1870 - Was featured speaker at celebrations of the ratification of the Fifteenth Amendment, the greatest of which was held in Baltimore in mid- May.

1876 - At Washington, D. C., on April 14 was orator of the day at unveiling of the freedmen’s memorial monument to Abraham Lincoln, for which Negroes had raised more than $16,000.

1877 - Appointed by President Hayes as United States Marshal for the District of Columbia.

1881 - Appointed by President Garfield as Recorder of Deeds for the District of Columbia.

1883 - Led the chorus of condemnation of the Supreme Court for declaring unconstitutional the Civil Rights Act of 1875.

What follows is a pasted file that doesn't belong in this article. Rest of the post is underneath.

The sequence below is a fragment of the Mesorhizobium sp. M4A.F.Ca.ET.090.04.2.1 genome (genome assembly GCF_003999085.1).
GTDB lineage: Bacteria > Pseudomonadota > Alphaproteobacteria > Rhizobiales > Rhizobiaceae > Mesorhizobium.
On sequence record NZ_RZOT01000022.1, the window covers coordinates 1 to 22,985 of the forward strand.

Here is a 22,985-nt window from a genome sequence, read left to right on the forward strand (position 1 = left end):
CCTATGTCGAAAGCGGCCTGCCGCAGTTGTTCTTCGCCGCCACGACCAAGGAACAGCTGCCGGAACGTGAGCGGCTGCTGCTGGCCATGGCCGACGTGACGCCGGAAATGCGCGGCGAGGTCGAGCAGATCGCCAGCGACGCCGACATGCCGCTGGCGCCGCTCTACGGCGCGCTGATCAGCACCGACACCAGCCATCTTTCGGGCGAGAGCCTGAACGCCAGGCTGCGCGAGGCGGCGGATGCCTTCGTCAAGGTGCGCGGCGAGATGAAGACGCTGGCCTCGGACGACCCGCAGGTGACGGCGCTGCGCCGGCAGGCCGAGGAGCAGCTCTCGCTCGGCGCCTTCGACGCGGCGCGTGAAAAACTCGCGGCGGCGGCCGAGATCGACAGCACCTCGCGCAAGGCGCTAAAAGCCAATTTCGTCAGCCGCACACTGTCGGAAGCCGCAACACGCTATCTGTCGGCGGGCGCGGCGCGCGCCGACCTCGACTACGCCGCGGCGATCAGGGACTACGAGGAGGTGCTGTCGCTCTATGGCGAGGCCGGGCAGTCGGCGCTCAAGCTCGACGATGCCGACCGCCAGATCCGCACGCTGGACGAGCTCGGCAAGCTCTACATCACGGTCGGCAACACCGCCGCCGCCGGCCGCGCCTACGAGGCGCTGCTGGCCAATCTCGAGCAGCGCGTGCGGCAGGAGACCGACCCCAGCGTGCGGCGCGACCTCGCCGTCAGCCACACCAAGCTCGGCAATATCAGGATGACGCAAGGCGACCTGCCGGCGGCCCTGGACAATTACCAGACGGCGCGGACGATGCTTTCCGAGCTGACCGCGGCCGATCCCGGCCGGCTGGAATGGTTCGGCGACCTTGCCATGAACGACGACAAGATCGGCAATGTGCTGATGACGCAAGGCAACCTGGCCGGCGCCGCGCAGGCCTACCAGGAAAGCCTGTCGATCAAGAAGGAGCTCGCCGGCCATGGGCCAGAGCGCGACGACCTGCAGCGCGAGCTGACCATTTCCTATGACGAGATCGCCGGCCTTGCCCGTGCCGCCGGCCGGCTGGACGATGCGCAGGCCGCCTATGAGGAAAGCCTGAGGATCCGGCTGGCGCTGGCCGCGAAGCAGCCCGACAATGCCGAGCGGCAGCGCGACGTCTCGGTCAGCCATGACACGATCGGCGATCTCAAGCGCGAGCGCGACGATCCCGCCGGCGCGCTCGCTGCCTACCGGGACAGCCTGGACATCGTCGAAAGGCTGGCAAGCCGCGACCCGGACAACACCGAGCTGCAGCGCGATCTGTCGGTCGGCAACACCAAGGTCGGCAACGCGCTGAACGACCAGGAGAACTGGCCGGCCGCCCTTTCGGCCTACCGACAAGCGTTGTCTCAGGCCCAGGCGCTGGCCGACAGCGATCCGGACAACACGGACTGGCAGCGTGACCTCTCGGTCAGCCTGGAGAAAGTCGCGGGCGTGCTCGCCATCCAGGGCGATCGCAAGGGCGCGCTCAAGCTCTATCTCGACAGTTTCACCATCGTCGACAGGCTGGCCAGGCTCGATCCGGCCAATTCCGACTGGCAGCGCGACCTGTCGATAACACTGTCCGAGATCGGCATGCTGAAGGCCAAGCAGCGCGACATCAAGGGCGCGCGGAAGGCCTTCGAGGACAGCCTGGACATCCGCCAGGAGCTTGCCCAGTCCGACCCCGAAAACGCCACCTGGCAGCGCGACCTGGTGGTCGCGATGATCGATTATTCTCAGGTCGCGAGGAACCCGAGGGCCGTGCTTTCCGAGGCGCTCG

1891 - Appointed by President Harrison as Minister- Resident and Consul-General to the Republic of Haiti, and Charge d’Affaires for Santo Domingo.

1895 - Died of a heart attack at Washington, D. C., on February 25, upon returning home after speaking at a woman’s rights meeting.

Importance

At a Nantucket, Massachusetts, antislavery convention in 1841, Douglass was invited to describe his feelings and experiences under slavery. These extemporaneous remarks were so poignant and naturally eloquent that he was unexpectedly catapulted into a new career as agent for the Massachusetts Anti- Slavery Society. From then on, despite heckling and mockery, insult and violent personal attack, Douglass never flagged in his devotion to the abolitionist cause (Encyclopedia Britannica).